sync_action. It is averaged over the last 30 seconds.
As component devices are added to an md array, they appear in the 'md'
directory as new directories named
where XXX is a name that the kernel knows for the device, e.g. hdb1.
Each directory contains:
a symlink to the block device in /sys/block, e.g.
/sys/block/md0/md/dev-hdb1/block -> ../../../../block/hdb/hdb1
A file containing an image of the superblock read from, or
written to, that device.
A file recording the current state of the device in the array
which can be a comma separated list of
faulty - device has been kicked from active use due to
a detected fault
in_sync - device is a fully in-sync member of the array
writemostly - device will only be subject to read
requests if there are no other options.
This applies only to raid1 arrays.
spare - device is working, but not a full member.
This includes spares that are in the process
of being recoverred to
This list make grow in future.
This can be written to.
Writing "faulty" simulates a failure on the device.
Writing "remove" removes the device from the array.
Writing "writemostly" sets the writemostly flag.
Writing "-writemostly" clears the writemostly flag.
An approximate count of read errors that have been detected on
this device but have not caused the device to be evicted from
the array (either because they were corrected or because they
happened while the array was read-only). When using version-1
metadata, this value persists across restarts of the array.
This value can be written while assembling an array thus
providing an ongoing count for arrays with metadata managed by
This gives the role that the device has in the array. It will
either be 'none' if the device is not active in the array
(i.e. is a spare or has failed) or an integer less than the
'raid_disks' number for the array indicating which possition
it currently fills. This can only be set while assembling an
array. A device for which this is set is assumed to be working.
This gives the location in the device (in sectors from the
start) where data from the array will be stored. Any part of
the device before this offset us not touched, unless it is
used for storing metadata (Formats 1.1 and 1.2).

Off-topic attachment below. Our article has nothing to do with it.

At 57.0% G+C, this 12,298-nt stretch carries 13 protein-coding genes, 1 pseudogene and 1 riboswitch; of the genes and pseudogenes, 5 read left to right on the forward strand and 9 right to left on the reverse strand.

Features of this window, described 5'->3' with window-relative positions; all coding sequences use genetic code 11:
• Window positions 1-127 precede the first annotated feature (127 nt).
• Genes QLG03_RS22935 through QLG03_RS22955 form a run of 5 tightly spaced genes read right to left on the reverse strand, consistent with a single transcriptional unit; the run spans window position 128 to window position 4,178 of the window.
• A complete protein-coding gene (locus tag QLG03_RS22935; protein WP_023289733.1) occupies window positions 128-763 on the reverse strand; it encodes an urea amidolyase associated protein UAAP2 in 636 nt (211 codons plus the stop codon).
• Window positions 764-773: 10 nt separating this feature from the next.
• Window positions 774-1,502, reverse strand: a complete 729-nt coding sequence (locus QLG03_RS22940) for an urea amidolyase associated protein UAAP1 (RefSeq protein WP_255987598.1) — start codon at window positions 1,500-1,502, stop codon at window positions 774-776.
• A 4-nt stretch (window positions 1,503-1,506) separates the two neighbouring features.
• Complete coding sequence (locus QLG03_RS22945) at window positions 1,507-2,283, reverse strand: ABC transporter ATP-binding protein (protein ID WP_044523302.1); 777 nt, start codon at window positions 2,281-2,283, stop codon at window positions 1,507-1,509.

The amount of the device, after the offset, that can be used
for storage of data. This will normally be the same as the
component_size. This can be written while assembling an
array. If a value less than the current component_size is
written, component_size will be reduced to this value.
An active md device will also contain and entry for each active device
in the array. These are named
where 'NN' is the possition in the array, starting from 0.
So for a 3 drive array there will be rd0, rd1, rd2.
These are symbolic links to the appropriate 'dev-XXX' entry.
Thus, for example,
cat /sys/block/md*/md/rd*/state
will show 'in_sync' on every line.
Active md devices for levels that support data redundancy (1,4,5,6)
also have
a text file that can be used to monitor and control the rebuild
process. It contains one word which can be one of:
resync - redundancy is being recalculated after unclean
shutdown or creation
recover - a hot spare is being built to replace a
failed/missing device
idle - nothing is happening
check - A full check of redundancy was requested and is
happening. This reads all block and checks
them. A repair may also happen for some raid
repair - A full check and repair is happening. This is
similar to 'resync', but was requested by the
user, and the write-intent bitmap is NOT used to
optimise the process.
This file is writable, and each of the strings that could be
read are meaningful for writing.
'idle' will stop an active resync/recovery etc. There is no
guarantee that another resync/recovery may not be automatically
started again, though some event will be needed to trigger
'resync' or 'recovery' can be used to restart the
corresponding operation if it was stopped with 'idle'.
'check' and 'repair' will start the appropriate process
providing the current state is 'idle'.
When performing 'check' and 'repair', and possibly when
performing 'resync', md will count the number of errors that are
found. The count in 'mismatch_cnt' is the number of sectors
that were re-written, or (for 'check') would have been
re-written. As most raid levels work in units of pages rather
than sectors, this my be larger than the number of actual errors
by a factor of the number of sectors in a page.
Each active md device may also have attributes specific to the
personality module that manages it.
These are specific to the implementation of the module and could
change substantially if the implementation changes.
These currently include
stripe_cache_size (currently raid5 only)
number of entries in the stripe cache. This is writable, but
there are upper and lower limits (32768, 16). Default is 128.
strip_cache_active (currently raid5 only)
number of active entries in the stripe cache